Holy Cow! It seems that it was only 52 weeks ago that I was jotting down a few words to you about the coming of a new year and the passing of another old one. Looking at all that’s come down the pike and ended up down the river, I almost feel apologetic for having said ‘Happy New Year’. Should I even consider trying THAT again?
I really don’t like defeat and don’t know anybody who does. And although I know that it’s not really my fault that 2021 did it’s best to equal 2020 in weirdness, I do feel that it is my role to bring good financial decisions that will increase, wherever and whenever possible, the comfort and peace of mind of each of our wonderful clients.
Fortunately, defeat was not the victor. I like to think that he never really had much of a chance but, on the other hand, being an optimist, this past year has been more difficult than usual.
You will recall that even before the first week of the year was up, we had a rather large-scale disturbance in Washington D.C. We had flare-ups in Kenosha, Wisconsin and other places exacerbating the increasing American political divide. Next up, we had investors and traders scratching their heads over the Grand Short-Squeeze that debuted with the frenetic rally in GameStop and then spread to other stocks. Then, almost as a preview of things to come, Ever Given, a massive cargo ship carrying more than 18,000 containers of consumer goods, ran aground in the Suez Canal on March 23. For six days, the vessel blocked the passage of more than 400 other ships, stalling an already-tenuous global supply chain. A bit deeper into the year, the War in Afghanistan, finally was declared over. But, as history shows, getting out is always harder than getting in. The administration took a lot of heat for the inelegant exit with much of the unhappiness coming from the president’s own party.
Throughout the year, poll after poll has shown that public’s faith and trust in institutions is falling, rapidly. Believability is no longer an expectation when it comes to politicians, or media: social or otherwise. The Speaker of the House, the Senate Majority Leader, the Senate Minority Leader, and the president all have approval ratings that are underwater.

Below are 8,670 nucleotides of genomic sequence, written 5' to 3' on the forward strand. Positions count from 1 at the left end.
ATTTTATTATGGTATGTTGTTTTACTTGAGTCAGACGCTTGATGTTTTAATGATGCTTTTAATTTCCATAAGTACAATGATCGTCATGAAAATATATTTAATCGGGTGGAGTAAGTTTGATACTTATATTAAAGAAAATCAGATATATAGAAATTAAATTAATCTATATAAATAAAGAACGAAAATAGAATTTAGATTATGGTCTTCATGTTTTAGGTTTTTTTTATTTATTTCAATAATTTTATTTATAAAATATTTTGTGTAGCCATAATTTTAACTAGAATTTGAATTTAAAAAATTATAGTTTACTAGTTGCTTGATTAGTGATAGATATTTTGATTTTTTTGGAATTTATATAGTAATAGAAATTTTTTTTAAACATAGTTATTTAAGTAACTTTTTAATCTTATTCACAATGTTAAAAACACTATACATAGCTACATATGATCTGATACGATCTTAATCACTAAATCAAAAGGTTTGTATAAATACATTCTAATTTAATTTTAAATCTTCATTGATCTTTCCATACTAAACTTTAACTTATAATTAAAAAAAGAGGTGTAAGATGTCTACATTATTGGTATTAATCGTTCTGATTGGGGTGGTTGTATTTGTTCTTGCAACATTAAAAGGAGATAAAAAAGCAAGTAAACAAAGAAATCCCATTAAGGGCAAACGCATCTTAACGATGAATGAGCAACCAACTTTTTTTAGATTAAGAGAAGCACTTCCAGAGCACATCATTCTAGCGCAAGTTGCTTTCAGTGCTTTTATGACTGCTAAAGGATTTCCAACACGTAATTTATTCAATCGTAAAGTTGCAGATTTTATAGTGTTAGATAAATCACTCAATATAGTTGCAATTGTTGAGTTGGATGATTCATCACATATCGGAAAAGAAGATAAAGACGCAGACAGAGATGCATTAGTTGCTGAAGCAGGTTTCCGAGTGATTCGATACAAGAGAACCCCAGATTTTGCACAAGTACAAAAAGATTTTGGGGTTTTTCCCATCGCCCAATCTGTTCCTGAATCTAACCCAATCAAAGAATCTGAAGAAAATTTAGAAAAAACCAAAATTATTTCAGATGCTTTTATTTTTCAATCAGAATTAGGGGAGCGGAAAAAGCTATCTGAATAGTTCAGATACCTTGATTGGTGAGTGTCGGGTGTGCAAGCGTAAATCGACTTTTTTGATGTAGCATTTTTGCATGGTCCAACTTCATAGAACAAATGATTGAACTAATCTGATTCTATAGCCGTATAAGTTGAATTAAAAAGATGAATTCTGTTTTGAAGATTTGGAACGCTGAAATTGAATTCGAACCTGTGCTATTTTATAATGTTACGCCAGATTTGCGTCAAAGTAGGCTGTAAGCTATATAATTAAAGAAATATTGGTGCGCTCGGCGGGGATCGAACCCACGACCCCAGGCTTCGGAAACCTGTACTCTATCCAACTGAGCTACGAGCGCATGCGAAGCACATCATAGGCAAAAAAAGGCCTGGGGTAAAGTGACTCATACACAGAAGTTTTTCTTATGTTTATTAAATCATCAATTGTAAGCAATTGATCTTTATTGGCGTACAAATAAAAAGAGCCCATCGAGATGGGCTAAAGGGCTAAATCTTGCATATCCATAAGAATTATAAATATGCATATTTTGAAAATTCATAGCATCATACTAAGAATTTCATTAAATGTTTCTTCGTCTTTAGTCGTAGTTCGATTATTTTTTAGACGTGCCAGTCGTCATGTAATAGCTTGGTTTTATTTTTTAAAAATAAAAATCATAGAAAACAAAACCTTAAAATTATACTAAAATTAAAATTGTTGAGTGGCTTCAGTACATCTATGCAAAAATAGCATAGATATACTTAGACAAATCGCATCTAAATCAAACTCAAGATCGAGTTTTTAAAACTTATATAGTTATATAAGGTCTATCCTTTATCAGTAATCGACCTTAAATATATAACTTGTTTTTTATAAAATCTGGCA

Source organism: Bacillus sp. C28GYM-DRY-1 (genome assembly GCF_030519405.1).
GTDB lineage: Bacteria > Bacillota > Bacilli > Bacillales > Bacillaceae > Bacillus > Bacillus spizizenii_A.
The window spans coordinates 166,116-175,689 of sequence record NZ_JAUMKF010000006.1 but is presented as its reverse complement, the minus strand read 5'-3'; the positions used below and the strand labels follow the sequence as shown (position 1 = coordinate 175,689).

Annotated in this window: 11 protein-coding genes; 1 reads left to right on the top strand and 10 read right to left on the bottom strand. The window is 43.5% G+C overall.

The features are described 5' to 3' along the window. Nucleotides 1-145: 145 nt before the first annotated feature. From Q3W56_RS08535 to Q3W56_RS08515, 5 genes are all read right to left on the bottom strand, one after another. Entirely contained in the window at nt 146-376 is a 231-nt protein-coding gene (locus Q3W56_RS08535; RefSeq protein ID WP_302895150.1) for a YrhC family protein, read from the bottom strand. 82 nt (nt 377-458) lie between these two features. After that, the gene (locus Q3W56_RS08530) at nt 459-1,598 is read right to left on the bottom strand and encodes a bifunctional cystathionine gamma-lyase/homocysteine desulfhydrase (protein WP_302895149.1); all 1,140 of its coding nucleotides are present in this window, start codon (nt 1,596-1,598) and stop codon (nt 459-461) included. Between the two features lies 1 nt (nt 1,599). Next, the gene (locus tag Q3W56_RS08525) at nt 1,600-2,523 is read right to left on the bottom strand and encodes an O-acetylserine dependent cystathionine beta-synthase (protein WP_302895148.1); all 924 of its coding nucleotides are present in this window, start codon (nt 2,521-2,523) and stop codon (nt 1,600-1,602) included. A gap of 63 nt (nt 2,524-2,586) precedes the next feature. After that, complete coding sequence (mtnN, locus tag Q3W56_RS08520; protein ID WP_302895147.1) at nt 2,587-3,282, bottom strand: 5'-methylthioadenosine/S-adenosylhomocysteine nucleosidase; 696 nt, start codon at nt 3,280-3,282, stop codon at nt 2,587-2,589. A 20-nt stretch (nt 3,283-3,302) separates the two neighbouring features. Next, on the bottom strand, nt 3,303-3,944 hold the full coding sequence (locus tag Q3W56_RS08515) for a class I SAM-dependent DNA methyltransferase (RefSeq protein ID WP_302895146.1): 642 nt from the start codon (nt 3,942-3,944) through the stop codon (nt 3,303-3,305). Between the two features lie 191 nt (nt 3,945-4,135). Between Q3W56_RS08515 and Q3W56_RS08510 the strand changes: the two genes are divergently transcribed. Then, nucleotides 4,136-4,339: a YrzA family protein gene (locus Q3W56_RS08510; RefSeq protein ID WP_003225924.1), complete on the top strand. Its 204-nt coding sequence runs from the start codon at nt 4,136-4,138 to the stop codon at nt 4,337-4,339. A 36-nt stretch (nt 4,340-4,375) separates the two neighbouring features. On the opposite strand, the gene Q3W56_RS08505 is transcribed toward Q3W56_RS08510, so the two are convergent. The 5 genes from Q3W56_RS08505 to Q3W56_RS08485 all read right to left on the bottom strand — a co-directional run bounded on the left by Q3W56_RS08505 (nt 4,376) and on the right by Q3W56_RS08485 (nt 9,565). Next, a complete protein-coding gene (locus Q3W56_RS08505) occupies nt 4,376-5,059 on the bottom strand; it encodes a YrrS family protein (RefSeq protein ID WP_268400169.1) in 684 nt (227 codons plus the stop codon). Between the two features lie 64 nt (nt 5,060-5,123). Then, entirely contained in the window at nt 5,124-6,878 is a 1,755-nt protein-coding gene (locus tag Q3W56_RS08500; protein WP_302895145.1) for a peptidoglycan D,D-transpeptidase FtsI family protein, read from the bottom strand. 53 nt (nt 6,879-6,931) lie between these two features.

The Wall Street Journal published a series of investigative reports in September called “The Facebook Files” thanks to documents released by a whistleblower at the company. The files confirm some of the most heinous allegations made against Facebook and its subsidiaries, including the negative impact on teenage girls, the pervasive spread of hate speech and misinformation, and ad hoc decisions around censorship. Perhaps most concerning is that these dangers—and other systemic problems—are well-known and well-documented internally.
And through it all, the pandemic rolls on.
And now, here we are. I am tempted to say “Well, out with the old and in with the new.” However, saying that sort of thing this year seems a bit ‘slogan-ish’. While we quite sincerely do wish everyone warm thoughts, along with visions of prosperity, we approach the new year pragmatically and with a straight face.
I’m not big on sports metaphors but what I see ahead of us is a ’rebuilding year’. I even think that as the year gets underway it will return to us the confidence to be with friends, family, and co-workers as Covid fears rightfully subside. Nearly everyone is just plain tired of the ‘put life on the back burner’ lifestyle. I think that a return to normal may actually bring more than the regular normal. As normal returns we will have a newfound appreciation of what it means to be healthy and alive.
It will be critical to see what happens with Covid’s delta and omicron variants over the next few weeks. On the investment front, there is a lot still suggesting healthy movements – note some new records set just his week on The Street…Unless Covid’s gains are enough to stem that momentum, the market’s ‘January effect’ may come along – just as it’s supposed to.
Ronald P. Denk, CFP®
Denk Strategic Wealth Partners
10000 N. 31st Avenue, Suite C-262
Phoenix, AZ 85051
Phone (602) 252-8700
Fax (602) 252-8701
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